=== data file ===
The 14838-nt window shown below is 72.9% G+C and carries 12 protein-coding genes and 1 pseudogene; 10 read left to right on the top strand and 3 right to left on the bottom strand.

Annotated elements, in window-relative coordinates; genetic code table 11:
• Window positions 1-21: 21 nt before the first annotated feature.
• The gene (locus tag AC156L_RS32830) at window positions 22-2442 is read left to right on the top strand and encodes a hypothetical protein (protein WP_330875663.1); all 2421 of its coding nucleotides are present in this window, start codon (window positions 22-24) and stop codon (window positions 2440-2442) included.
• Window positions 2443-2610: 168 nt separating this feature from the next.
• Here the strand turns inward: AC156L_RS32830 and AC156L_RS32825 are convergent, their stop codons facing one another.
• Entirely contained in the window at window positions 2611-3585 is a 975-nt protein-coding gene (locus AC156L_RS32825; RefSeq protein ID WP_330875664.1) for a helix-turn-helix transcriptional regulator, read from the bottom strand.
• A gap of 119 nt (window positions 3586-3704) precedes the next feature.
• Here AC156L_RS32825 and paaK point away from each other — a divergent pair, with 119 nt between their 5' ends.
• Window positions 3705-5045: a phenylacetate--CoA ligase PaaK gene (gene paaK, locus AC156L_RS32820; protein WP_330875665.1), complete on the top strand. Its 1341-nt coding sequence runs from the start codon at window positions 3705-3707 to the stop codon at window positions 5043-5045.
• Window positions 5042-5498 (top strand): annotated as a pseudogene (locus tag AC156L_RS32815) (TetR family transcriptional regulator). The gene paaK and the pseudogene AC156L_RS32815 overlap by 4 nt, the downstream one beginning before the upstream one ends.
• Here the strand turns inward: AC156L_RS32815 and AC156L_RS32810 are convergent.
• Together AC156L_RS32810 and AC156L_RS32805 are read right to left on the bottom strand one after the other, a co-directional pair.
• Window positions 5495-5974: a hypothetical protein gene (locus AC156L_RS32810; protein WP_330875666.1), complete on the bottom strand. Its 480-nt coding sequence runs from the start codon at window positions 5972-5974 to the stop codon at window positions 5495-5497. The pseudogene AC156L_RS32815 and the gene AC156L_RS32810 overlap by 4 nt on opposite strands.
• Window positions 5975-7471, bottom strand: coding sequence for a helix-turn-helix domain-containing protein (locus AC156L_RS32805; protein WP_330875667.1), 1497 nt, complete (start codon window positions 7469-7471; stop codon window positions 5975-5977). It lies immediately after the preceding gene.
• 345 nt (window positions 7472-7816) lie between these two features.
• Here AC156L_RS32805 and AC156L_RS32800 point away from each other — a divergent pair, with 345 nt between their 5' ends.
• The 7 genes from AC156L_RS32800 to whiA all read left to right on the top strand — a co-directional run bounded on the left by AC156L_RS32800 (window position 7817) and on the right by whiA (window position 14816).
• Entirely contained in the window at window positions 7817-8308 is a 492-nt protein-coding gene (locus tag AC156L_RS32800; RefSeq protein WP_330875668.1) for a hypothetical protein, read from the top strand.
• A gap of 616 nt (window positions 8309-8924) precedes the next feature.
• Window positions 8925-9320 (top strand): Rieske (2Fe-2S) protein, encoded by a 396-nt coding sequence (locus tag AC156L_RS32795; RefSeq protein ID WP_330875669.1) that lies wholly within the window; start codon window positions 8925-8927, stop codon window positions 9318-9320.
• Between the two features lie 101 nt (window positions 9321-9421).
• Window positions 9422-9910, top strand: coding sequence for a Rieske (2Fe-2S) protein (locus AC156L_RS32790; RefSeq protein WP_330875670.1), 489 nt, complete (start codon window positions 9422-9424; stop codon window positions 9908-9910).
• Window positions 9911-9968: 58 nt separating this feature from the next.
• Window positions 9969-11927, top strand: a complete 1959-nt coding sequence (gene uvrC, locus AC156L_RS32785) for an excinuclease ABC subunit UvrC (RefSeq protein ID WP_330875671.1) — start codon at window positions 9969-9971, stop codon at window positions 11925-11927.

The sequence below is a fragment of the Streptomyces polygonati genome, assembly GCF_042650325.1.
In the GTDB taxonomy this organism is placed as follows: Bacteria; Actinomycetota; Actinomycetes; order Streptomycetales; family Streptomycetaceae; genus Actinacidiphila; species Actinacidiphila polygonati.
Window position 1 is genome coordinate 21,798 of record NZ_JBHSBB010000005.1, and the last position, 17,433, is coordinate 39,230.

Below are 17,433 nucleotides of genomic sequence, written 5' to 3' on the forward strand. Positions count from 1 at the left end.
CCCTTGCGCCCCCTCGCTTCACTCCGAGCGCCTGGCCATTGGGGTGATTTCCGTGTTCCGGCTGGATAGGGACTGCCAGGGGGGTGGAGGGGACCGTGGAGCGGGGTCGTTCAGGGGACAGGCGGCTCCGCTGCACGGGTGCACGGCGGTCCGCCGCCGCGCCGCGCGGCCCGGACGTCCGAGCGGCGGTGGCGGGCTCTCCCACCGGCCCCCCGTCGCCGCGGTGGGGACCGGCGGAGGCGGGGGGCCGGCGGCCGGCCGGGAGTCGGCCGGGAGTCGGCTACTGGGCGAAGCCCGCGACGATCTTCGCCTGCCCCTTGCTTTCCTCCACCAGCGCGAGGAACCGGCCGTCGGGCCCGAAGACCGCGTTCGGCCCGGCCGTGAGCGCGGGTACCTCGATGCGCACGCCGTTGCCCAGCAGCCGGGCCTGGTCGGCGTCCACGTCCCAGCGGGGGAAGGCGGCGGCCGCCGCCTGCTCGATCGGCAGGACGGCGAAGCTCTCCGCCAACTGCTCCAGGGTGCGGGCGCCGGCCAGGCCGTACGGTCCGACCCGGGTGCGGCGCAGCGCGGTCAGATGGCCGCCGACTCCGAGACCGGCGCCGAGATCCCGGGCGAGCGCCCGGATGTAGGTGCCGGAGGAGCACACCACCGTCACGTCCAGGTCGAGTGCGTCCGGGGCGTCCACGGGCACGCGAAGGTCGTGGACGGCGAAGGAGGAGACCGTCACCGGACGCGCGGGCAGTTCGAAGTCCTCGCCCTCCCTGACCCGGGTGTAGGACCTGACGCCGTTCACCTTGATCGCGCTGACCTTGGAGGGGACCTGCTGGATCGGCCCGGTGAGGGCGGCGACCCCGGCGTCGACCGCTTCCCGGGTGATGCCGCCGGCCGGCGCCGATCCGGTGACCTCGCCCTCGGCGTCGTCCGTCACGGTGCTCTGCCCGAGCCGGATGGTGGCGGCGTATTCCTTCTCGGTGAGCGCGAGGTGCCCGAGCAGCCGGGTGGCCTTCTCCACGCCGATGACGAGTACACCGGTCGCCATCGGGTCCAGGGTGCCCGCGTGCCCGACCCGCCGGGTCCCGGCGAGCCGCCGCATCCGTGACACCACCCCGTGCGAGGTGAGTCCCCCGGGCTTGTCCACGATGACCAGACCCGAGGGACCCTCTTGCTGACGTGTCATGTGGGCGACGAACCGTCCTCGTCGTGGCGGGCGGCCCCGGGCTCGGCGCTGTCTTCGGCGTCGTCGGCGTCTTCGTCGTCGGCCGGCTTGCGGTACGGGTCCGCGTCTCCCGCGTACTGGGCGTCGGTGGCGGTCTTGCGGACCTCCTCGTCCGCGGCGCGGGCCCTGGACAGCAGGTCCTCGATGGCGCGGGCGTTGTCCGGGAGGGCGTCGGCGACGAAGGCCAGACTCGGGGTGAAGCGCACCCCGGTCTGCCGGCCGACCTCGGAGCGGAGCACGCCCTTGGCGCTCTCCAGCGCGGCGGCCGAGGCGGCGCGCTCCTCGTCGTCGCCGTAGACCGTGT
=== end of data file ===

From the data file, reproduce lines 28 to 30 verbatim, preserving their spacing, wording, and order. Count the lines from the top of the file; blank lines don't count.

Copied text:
Window position 1 is genome coordinate 21,798 of record NZ_JBHSBB010000005.1, and the last position, 17,433, is coordinate 39,230.

Below are 17,433 nucleotides of genomic sequence, written 5' to 3' on the forward strand. Positions count from 1 at the left end.
CCCTTGCGCCCCCTCGCTTCACTCCGAGCGCCTGGCCATTGGGGTGATTTCCGTGTTCCGGCTGGATAGGGACTGCCAGGGGGGTGGAGGGGACCGTGGAGCGGGGTCGTTCAGGGGACAGGCGGCTCCGCTGCACGGGTGCACGGCGGTCCGCCGCCGCGCCGCGCGGCCCGGACGTCCGAGCGGCGGTGGCGGGCTCTCCCACCGGCCCCCCGTCGCCGCGGTGGGGACCGGCGGAGGCGGGGGGCCGGCGGCCGGCCGGGAGTCGGCCGGGAGTCGGCTACTGGGCGAAGCCCGCGACGATCTTCGCCTGCCCCTTGCTTTCCTCCACCAGCGCGAGGAACCGGCCGTCGGGCCCGAAGACCGCGTTCGGCCCGGCCGTGAGCGCGGGTACCTCGATGCGCACGCCGTTGCCCAGCAGCCGGGCCTGGTCGGCGTCCACGTCCCAGCGGGGGAAGGCGGCGGCCGCCGCCTGCTCGATCGGCAGGACGGCGAAGCTCTCCGCCAACTGCTCCAGGGTGCGGGCGCCGGCCAGGCCGTACGGTCCGACCCGGGTGCGGCGCAGCGCGGTCAGATGGCCGCCGACTCCGAGACCGGCGCCGAGATCCCGGGCGAGCGCCCGGATGTAGGTGCCGGAGGAGCACACCACCGTCACGTCCAGGTCGAGTGCGTCCGGGGCGTCCACGGGCACGCGAAGGTCGTGGACGGCGAAGGAGGAGACCGTCACCGGACGCGCGGGCAGTTCGAAGTCCTCGCCCTCCCTGACCCGGGTGTAGGACCTGACGCCGTTCACCTTGATCGCGCTGACCTTGGAGGGGACCTGCTGGATCGGCCCGGTGAGGGCGGCGACCCCGGCGTCGACCGCTTCCCGGGTGATGCCGCCGGCCGGCGCCGATCCGGTGACCTCGCCCTCGGCGTCGTCCGTCACGGTGCTCTGCCCGAGCCGGATGGTGGCGGCGTATTCCTTCTCGGTGAGCGCGAGGTGCCCGAGCAGCCGGGTGGCCTTCTCCACGCCGATGACGAGTACACCGGTCGCCATCGGGTCCAGGGTGCCCGCGTGCCCGACCCGCCGGGTCCCGGCGAGCCGCCGCATCCGTGACACCACCCCGTGCGAGGTGAGTCCCCCGGGCTTGTCCACGATGACCAGACCCGAGGGACCCTCTTGCTGACGTGTCATGTGGGCGACGAACCGTCCTCGTCGTGGCGGGCGGCCCCGGGCTCGGCGCTGTCTTCGGCGTCGTCGGCGTCTTCGTCGTCGGCCGGCTTGCGGTACGGGTCCGCGTCTCCCGCGTACTGGGCGTCGGTGGCGGTCTTGCGGACCTCCTCGTCCGCGGCGCGGGCCCTGGACAGCAGGTCCTCGATGGCGCGGGCGTTGTCCGGGAGGGCGTCGGCGACGAAGGCCAGACTCGGGGTGAAGCGCACCCCGGTCTGCCGGCCGACCTCGGAGCGGAGCACGCCCTTGGCGCTCTCCAGCGCGGCGGCCGAGGCGGCGCGCTCCTCGTCGTCGCCGTAGACCGTGT